Guest post: Weekend guide to Lisbon

Lisbon is undoubtedly one of the most fascinating and underrated cities European capitals. We have enjoyed Lisbon immensely during each of our three visits, the most recent of which was just this past March when we spent a few days prepping for the extraordinary coastal scenery of our 10-day Rota Vicentina trek. Lisbon is perfect for a good value European weekend getaway. Here are some ideas for where to stay, eat and the very best things to see and do in Lisbon.



Viewpoints in Lisbon

Terrific photo ops lurk around every corner of historic Lisbon, from expansive city views to historic trams to street art to the cramped, winding streets of the Alfama district. Also, in my opinion, every Lisbon photo tour needs to include the Tower of Belém. This iconic medieval fortress is always impressive but is at its very best at sunset. Set up your famous tram shots at any of the steep hills or sharp corners where they awkwardly manoeuver throughout the day. The Miradouro das Portas do Sol provides incredible Alfama views, while the Miradouro da Graça offers the best angle of awe-inspiring Castelo de São Jorge. Don’t forget to watch where you’re walking, either, as throughout the city you’ll find Lisbon’s traditional black and white patterned street tiles.

Attractions in Lisbon

While practically everything is Lisbon looks good on in a photo, many of its sites are also worthy of more in-depth exploration. Definitely take a ride on classic Tram 28 through some of the most remarkable areas of the city. It is best to pick it up at the starting point as it can get very full along the way. Almost every square features captivating sculptures and photogenic fountains that warrant some extra time, although Praça do Comercio and its famous Arco da Rua Augusta is even more interesting than most. You could spend hours people-watching in pretty Praça Dom Pedro IV and, for something a little more off the beaten path, make your way up to cute little Jardim do Torel. Enormous Parque Eduardo VII has great walking paths, awesome city views and is easily combined with a visit to the city’s renowned Aqueduto das Aguas Livres, an extraordinary feat of ancient engineering that still looms over the streets to this day. Finally, people who love intricate religious architecture need to set aside time for the massive and graceful Jerónimos Monastery.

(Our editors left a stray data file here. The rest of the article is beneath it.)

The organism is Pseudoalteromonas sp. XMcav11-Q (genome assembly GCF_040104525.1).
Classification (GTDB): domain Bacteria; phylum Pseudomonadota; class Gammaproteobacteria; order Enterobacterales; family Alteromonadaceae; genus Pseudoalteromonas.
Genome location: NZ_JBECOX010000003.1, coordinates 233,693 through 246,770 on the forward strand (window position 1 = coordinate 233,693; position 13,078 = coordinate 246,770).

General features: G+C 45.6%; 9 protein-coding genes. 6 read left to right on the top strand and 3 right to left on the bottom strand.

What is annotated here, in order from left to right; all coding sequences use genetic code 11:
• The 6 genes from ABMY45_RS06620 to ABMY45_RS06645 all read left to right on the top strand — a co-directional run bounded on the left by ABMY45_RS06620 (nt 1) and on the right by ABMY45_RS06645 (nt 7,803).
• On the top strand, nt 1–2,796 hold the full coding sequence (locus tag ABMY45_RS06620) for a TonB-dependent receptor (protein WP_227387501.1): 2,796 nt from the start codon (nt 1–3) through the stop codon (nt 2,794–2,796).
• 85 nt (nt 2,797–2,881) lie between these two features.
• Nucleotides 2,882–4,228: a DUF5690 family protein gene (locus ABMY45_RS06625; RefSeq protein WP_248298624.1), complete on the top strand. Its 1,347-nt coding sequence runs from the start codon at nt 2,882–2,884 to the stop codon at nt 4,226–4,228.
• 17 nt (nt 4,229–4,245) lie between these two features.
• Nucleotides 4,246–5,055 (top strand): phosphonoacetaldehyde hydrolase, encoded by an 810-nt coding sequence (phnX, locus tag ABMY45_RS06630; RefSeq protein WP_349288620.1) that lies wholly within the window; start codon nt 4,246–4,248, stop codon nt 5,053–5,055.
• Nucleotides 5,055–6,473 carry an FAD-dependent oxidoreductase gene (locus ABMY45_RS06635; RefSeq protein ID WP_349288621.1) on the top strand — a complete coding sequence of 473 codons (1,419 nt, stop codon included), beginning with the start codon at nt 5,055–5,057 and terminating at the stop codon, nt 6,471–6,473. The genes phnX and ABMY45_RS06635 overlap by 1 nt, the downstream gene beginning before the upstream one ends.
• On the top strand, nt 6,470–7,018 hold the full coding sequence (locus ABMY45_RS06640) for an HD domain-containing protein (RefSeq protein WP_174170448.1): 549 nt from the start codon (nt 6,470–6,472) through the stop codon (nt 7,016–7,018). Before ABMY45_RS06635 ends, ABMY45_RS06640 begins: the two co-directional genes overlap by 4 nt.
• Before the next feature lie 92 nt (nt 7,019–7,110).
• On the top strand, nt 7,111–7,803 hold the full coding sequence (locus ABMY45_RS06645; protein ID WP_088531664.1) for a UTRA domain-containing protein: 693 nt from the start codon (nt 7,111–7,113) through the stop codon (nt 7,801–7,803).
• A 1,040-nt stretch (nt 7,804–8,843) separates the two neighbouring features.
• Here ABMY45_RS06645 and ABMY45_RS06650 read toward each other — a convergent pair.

Eating out in Lisbon

There are literally hundreds of outstanding culinary opportunities to be had in Lisbon – just ask any Lisboeta and you’ll get a different “best of” list. But for an exceptionally unique social and dining experience head west to the Alcántara area and check out the intriguing LxFactory – a quirky collection of shops, galleries and restaurants, sometimes all three in one. In addition to excellent meals and a superb range of drink options, Rio Maravilha features an eclectic art collection and the city’s best views of picturesque April 25 bridge from its funky rooftop terrace. And, of course, no visit to Lisbon would be complete without a classic “pasteís de nata”, a world-famous Portuguese custard tart. Pasteís de Belém has been the original purveyor of these irresistible desserts since 1837.


Where to stay in Lisbon

You can’t really go wrong with any of Lisbon’s historic central districts, although our personal favourites are the maze-like alleys of the Alfama or among the bars, restaurants and exciting social areas of Bairro Alto. Chiado is a worthy option for those inclined more towards shopping than partying, and Baixa attracts history buffs and those who want to be as central as possible.

Why you should visit Lisbon

Elegant, old Lisbon offers visitors a combination of diversity, convenience and affordability that most other major capitals can only imagine. Its compact, walkable center is filled to the brim with compelling attractions and phenomenal scenery and, having explored the vast majority of Europe over the years, we can say with some certainty that Lisbon deserves to be on every vacation shortlist.

This travel guide to Lisbon is written by Dean Johnston, blogger at Routinely Nomadic

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